Market Volatility Resumes Post-Crash Decline

Motley Fool guest contributor Brad Hessel manages an investment advising service in North Carolina. He has previously worked in investment banking, and has founded or co-founded a computer game design company, a CASE tool software company, and a knowledge management consulting practice. 

For anyone concerned about the parallels between the 1929 and 2008 market crashes, the third quarter produced good news: Volatility declined 30% from the second quarter. For the quarter, the average daily change in the value of the S&P 500 index was ±0.78%, as compared to ±1.11% last quarter.

I track market volatility because it is a reasonably reliable gauge of risk levels: 80% of the time from 1950 to 2010, when volatility in the S&P 500 goes up -- that is, the average annual daily change in the price of the index (up or down) is greater than it was in the prior year -- market performance declines. And when volatility declines year over year, market performance improves 63% of the time.

Normally, the market is remarkably stable. Over the long term, the average S&P 500 index move -- either rising or declining -- has been 0.62% each day the market is open. Actually, 52% of the time, the change in the value of the index rounds to 0% (that is, the change is less than one-half of 1%). Another 38% of the time, the change rounds to 1%. Here is an analysis of how much the value of the S&P 500 index has changed each trading day from March 1950 thru the end of September 2010:

Daily Change

Total Days

0% to 0.5% 7,040 (52.28% of the time)
0.5% to 1.5% 5,098 (37.86%)
1.5% to 2.5% 1,002 (7.44%)
2.5% to 3.5% 207 (1.54%)
3.5% to 4.5% 66 (0.49%)
4.5% to 5.5% 27 (0.20%)
5.5% to 6.5% 9 (0.07%)
6.5% to 10% 13 (0.10%)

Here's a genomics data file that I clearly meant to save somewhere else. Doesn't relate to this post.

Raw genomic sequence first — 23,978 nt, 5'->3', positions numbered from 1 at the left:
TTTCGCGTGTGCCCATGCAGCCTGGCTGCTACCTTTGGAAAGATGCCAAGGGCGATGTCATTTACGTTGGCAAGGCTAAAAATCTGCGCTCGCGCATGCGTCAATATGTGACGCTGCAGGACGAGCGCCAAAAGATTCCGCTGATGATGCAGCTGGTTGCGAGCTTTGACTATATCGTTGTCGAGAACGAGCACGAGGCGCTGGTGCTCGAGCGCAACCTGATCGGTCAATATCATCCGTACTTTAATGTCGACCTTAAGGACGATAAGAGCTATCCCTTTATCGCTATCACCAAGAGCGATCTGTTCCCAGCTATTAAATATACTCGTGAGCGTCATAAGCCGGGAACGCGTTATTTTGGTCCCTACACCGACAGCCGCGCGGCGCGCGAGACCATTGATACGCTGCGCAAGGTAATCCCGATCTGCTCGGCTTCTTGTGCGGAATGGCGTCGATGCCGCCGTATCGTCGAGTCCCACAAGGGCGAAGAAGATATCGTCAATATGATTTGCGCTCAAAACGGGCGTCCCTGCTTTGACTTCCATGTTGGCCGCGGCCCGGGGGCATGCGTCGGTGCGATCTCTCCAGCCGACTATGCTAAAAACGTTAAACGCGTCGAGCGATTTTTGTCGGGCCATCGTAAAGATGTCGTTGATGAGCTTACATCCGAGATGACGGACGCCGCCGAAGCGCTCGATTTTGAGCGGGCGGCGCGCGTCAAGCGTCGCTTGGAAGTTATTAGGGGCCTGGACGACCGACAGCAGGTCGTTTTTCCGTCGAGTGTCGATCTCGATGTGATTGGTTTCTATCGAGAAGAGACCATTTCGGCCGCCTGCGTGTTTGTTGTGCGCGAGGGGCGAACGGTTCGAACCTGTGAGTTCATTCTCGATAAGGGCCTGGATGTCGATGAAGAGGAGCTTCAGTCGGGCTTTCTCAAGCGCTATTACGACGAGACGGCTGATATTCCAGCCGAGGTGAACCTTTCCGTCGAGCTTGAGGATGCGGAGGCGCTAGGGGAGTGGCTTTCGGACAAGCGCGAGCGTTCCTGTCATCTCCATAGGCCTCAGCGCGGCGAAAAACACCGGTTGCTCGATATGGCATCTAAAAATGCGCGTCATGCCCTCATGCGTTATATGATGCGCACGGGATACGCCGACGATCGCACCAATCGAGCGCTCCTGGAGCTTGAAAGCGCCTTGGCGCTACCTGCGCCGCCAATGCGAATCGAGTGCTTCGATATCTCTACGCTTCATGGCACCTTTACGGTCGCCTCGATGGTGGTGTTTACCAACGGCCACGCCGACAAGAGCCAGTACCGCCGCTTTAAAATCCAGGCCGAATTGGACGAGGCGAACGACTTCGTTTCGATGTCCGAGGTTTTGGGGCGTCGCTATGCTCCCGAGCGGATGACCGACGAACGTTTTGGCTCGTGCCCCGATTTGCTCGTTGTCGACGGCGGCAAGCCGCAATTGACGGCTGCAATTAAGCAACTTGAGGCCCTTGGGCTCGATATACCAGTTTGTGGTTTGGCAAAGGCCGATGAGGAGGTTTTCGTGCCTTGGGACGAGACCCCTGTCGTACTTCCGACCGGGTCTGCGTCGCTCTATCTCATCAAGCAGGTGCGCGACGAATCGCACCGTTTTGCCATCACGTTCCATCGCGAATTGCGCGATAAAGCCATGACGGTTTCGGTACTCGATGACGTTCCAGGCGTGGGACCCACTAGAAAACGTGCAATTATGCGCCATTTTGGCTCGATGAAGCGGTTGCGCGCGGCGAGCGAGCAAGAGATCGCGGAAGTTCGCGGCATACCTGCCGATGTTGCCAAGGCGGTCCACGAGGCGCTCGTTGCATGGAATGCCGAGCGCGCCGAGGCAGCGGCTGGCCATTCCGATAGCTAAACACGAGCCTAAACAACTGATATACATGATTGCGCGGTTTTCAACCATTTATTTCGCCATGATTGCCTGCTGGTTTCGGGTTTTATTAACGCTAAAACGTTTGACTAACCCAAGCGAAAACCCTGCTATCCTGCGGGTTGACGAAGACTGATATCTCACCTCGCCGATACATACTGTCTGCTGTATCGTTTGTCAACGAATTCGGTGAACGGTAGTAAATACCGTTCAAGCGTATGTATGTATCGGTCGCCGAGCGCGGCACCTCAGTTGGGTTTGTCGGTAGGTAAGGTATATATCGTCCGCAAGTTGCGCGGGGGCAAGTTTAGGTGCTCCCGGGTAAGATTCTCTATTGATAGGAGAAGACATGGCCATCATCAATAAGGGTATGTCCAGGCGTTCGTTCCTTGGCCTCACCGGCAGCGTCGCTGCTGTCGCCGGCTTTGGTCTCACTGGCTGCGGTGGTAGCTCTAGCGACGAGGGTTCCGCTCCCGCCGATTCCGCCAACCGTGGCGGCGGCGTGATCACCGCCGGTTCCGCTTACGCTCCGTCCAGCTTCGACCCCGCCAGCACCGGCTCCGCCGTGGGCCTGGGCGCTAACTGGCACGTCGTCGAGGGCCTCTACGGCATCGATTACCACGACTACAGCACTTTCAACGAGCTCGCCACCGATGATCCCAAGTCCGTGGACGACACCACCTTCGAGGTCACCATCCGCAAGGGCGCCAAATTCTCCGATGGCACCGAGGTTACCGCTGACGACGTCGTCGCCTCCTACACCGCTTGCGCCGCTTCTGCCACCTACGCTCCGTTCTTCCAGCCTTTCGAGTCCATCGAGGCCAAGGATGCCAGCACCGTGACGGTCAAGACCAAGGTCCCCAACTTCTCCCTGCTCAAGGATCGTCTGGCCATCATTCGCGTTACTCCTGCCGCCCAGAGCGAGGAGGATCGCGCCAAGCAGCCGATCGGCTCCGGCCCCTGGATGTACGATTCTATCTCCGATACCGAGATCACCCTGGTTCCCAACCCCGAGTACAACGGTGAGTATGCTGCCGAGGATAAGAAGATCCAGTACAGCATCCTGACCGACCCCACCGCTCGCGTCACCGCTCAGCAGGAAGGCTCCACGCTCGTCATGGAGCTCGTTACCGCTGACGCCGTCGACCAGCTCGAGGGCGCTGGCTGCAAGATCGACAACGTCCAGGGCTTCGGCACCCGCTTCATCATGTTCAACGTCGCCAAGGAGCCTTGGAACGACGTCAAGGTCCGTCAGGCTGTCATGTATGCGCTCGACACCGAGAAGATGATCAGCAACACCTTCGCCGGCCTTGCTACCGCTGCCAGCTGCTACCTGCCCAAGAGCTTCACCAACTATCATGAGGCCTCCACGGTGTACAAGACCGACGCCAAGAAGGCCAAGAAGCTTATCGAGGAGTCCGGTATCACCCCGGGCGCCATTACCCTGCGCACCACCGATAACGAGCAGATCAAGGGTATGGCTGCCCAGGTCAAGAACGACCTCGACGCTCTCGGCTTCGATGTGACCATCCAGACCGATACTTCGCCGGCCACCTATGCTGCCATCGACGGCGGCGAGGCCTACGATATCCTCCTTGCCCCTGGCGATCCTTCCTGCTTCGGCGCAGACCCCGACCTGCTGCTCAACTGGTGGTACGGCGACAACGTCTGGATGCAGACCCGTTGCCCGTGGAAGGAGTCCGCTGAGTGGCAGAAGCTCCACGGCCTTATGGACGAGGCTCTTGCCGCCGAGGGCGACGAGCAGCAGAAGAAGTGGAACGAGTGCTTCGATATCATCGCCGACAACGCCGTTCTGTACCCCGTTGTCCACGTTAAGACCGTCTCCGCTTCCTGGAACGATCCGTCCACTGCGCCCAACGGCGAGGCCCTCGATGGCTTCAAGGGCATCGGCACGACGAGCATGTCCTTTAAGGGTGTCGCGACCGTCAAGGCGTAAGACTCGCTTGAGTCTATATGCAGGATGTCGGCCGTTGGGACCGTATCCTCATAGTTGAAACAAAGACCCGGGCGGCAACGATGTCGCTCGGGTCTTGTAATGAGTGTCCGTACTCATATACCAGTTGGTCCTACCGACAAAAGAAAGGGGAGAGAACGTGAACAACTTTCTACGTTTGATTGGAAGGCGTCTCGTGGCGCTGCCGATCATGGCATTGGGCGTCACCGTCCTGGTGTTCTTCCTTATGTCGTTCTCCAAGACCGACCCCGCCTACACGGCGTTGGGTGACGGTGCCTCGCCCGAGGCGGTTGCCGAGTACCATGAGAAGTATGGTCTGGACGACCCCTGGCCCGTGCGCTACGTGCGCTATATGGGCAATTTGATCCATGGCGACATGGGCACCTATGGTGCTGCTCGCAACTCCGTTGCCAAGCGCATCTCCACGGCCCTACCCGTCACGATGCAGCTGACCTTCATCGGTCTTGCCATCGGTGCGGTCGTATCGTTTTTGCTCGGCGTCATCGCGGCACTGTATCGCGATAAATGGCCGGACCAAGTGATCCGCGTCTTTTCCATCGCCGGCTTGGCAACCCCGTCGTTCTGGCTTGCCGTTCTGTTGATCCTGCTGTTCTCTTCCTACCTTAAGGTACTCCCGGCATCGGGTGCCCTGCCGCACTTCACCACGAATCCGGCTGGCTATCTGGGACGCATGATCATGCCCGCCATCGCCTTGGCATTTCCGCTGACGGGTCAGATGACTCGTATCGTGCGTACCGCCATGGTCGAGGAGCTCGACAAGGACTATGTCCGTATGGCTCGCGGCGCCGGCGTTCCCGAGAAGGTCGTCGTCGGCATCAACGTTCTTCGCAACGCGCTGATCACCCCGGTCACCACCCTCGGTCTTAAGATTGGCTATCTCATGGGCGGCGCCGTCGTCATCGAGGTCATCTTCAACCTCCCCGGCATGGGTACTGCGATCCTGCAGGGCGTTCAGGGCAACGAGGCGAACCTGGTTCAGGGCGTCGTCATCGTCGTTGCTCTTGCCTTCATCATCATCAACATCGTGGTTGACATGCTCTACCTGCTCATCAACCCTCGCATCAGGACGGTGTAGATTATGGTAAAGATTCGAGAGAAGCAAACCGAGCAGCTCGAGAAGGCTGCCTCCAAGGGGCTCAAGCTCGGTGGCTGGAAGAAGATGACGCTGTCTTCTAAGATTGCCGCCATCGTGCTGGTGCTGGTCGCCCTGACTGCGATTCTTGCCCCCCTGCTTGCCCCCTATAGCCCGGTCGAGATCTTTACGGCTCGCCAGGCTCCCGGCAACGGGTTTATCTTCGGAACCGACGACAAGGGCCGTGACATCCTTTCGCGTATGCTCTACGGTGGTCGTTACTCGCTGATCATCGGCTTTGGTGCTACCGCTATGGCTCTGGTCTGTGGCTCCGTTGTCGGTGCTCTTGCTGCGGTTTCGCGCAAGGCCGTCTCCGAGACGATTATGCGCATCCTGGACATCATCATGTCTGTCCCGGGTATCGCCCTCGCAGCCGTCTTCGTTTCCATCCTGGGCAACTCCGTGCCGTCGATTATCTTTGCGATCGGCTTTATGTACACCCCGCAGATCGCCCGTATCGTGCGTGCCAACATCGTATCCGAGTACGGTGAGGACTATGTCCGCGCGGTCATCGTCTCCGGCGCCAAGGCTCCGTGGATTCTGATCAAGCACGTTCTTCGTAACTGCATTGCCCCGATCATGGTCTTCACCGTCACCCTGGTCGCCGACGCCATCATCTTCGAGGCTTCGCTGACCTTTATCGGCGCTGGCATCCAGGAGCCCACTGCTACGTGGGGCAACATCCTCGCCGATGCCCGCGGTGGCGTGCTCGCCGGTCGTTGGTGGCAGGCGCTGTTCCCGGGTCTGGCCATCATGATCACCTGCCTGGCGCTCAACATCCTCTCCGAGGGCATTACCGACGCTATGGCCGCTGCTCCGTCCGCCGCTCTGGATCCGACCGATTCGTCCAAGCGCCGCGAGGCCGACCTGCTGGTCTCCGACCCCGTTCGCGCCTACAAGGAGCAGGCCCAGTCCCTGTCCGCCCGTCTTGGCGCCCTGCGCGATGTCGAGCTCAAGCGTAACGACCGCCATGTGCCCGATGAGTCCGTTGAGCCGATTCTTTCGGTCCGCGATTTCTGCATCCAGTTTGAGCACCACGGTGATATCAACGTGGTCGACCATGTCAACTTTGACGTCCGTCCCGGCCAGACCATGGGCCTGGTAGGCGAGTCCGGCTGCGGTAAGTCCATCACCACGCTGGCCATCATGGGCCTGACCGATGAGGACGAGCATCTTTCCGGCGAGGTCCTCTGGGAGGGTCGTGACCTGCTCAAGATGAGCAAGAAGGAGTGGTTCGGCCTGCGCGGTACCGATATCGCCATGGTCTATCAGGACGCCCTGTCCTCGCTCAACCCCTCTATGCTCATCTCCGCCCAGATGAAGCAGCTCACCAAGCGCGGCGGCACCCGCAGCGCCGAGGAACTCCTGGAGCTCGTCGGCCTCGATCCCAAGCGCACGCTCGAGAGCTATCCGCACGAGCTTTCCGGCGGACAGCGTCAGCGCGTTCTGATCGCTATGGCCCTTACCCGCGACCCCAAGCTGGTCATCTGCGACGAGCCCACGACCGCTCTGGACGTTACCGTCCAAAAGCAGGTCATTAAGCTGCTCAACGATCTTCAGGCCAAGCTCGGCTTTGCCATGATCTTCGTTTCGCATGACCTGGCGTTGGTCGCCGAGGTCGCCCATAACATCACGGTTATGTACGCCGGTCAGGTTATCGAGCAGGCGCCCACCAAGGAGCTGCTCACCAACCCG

10%+ 3 (0.02%)

Source: Author calculations.

Just to give an idea of how extreme the volatility in 2008 was, in 60 years of data, there are only three days the market moved ±10% -- two of them were in 2008. There were only 13 days the market moved 6.5% to 10% in either direction; six of those were in 2008. And six of the nine 5.5% to 6.5% days we've experienced since 1950 were in 2008.

1929 was every bit as extreme for the Dow Jones industrial average as 2008 was for the S&P 500. (The S&P 500 was not created until after World War II, which is why we rely on the Dow for the 1929 data.) Following the 1929 crash, volatility immediately declined sharply from the crash peak to a near-normal level in the first quarter of 1930, but then began a jig-jaggy climb that lasted from then until 1932, peaking in that year's third quarter at a level even higher than had been reached in the quarter when the 1929 crash took place. Here's a chart that compares market volatility for the periods around the two crashes:

Source: Author calculations.

Source: Author calculations.

Measured in terms of volatility, the aftermath of the 2008 crash looks less and less like post-1929 with each passing quarter; things are certainly looking up since the last time we reviewed the situation. Until the second quarter of this year, volatility levels had declined for five consecutive quarters since 2008's fourth-quarter spike during the market meltdown.

The nervous Nellies noted how daily volatility spiked 88% sequentially from April to June, but now it's back on the decrease. The latest quarter was the sixth consecutive postcrash quarter in which present-day volatility was lower than it was in the equivalent 1930s quarter, and the sixth out of seven quarters since fall 2008's market meltdown with a sequential decline in volatility.

Of course, volatility is not predictive. That is, frenetic trading does not generate a black swan event; it's the other way round. At any time, one of Europe's PIIGS could get slaughtered, somebody could attack Iran, the Feds could start prosecuting banksters, bad real estate and business loans in China could start causing banks to fail, or any number of other random events could trigger a big percentage down day ... and then we're potentially off to the races again. There is most definitely a higher level of systemic risk out there now than the average level of risk since 1950.

But for now, the collective wisdom of the market is that 2008 was not 1929, and accordingly the odds of a cataclysm, while not reduced to the normal near zero, have shrunk.

Do you think we're on a parallel track toward the Great Depression? Weigh in with your comments below.

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